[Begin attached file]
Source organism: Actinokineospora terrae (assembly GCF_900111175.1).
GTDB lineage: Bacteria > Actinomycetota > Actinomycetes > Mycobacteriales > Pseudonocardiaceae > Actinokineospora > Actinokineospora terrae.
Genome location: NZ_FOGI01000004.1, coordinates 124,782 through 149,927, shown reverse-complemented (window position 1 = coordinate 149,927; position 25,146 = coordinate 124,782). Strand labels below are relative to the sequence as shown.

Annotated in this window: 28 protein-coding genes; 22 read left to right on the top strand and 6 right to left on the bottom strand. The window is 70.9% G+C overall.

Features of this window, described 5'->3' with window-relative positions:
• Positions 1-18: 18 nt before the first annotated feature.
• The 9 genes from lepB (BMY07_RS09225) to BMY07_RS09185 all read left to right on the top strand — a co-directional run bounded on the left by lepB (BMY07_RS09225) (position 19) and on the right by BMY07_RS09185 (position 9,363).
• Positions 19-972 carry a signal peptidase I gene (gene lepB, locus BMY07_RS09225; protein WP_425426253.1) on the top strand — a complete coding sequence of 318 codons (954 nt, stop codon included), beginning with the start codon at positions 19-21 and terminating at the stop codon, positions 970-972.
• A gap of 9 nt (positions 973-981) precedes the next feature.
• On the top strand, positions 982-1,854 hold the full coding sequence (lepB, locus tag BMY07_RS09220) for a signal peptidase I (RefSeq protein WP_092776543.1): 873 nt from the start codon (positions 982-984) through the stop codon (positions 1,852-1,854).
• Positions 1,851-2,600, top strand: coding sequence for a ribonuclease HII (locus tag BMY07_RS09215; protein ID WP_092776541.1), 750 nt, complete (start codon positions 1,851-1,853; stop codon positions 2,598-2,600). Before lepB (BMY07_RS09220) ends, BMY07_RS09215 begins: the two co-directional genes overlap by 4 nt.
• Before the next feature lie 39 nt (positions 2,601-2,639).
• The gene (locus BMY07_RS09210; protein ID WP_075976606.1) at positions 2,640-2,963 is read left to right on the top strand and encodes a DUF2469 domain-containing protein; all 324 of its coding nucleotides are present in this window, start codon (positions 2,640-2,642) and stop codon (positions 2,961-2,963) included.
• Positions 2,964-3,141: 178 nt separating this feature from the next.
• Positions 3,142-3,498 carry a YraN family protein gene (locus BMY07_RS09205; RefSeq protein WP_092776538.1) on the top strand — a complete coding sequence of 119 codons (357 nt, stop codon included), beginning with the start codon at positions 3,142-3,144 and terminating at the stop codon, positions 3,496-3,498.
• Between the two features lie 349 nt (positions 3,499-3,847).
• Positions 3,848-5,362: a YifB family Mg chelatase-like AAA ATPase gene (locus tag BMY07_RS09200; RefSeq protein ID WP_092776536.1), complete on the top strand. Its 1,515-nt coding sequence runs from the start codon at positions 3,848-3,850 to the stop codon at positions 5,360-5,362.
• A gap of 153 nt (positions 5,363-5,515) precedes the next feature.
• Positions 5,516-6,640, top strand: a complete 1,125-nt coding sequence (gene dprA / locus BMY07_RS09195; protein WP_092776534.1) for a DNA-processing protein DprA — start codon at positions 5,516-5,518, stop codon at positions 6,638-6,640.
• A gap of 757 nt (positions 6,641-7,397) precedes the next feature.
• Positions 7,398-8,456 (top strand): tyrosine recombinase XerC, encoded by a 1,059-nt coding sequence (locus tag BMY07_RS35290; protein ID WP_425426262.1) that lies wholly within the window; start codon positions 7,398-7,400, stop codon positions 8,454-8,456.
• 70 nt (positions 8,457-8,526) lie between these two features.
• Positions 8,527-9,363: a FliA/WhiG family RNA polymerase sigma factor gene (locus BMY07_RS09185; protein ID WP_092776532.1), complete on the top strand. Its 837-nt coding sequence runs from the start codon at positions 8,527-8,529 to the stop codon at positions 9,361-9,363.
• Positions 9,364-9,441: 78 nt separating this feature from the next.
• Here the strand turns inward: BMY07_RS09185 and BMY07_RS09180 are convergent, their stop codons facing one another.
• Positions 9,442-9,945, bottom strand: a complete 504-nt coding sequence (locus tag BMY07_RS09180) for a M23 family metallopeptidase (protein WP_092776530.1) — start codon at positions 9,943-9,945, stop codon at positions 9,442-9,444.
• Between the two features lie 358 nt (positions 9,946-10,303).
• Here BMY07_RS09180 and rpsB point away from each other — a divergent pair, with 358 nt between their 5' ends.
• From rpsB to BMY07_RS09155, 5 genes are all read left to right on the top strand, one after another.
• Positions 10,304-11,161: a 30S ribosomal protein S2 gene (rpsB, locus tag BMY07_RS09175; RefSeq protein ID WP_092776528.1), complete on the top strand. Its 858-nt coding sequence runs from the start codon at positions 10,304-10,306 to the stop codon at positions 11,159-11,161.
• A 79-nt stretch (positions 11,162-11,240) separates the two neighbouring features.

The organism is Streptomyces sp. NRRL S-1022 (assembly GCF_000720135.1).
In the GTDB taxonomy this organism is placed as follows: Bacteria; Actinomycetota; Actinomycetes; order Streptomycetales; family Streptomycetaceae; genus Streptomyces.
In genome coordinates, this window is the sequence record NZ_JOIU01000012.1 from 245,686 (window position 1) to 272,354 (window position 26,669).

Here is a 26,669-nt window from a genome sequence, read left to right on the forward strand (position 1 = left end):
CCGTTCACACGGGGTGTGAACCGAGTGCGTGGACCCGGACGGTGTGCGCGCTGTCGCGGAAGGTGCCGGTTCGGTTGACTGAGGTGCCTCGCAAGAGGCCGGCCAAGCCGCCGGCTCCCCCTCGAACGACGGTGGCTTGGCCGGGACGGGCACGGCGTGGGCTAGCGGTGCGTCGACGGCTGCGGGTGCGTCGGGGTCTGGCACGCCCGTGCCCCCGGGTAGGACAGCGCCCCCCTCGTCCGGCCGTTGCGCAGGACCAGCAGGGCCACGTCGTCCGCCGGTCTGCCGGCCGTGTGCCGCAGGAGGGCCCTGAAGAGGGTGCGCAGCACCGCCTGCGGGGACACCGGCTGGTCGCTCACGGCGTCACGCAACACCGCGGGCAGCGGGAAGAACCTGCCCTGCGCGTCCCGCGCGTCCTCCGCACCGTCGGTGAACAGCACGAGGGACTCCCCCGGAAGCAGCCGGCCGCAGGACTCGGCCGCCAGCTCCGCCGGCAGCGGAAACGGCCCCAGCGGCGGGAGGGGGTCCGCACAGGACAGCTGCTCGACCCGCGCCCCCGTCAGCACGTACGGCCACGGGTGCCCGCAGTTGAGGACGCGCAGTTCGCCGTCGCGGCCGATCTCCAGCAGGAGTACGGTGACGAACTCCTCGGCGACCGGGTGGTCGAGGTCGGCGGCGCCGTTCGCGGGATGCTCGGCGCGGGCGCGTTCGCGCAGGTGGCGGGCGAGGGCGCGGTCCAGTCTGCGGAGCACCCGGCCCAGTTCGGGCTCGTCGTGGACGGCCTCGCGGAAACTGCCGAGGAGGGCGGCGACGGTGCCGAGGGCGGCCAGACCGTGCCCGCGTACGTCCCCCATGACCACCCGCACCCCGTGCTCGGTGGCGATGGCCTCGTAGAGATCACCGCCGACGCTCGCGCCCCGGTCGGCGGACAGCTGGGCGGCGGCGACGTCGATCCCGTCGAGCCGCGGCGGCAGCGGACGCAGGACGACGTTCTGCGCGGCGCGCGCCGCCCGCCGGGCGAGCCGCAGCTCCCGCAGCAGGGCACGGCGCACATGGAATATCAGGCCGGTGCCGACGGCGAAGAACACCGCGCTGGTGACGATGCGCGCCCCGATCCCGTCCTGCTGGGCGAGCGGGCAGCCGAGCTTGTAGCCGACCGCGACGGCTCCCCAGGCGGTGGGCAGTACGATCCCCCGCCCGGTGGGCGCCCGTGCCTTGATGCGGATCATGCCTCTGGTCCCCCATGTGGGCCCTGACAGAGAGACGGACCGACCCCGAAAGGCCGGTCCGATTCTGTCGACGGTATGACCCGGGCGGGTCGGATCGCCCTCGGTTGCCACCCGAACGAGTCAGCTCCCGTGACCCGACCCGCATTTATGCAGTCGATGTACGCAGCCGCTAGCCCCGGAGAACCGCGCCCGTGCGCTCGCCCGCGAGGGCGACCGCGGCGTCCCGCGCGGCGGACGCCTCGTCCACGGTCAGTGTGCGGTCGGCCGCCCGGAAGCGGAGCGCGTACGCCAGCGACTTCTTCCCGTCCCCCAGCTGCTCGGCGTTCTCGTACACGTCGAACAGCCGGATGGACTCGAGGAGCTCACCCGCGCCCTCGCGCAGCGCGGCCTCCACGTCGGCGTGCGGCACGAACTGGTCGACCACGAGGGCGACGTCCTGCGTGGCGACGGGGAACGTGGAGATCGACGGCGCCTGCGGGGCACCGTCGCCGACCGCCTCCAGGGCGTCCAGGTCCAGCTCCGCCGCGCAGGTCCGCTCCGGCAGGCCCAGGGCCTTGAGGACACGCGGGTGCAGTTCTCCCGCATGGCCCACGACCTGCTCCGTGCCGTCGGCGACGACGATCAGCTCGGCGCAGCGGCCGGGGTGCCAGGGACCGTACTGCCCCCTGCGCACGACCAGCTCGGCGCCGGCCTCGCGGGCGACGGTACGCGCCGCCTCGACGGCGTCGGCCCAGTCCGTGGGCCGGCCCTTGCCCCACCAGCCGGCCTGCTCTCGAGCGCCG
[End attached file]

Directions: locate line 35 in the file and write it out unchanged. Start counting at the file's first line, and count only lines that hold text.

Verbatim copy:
Here is a 26,669-nt window from a genome sequence, read left to right on the forward strand (position 1 = left end):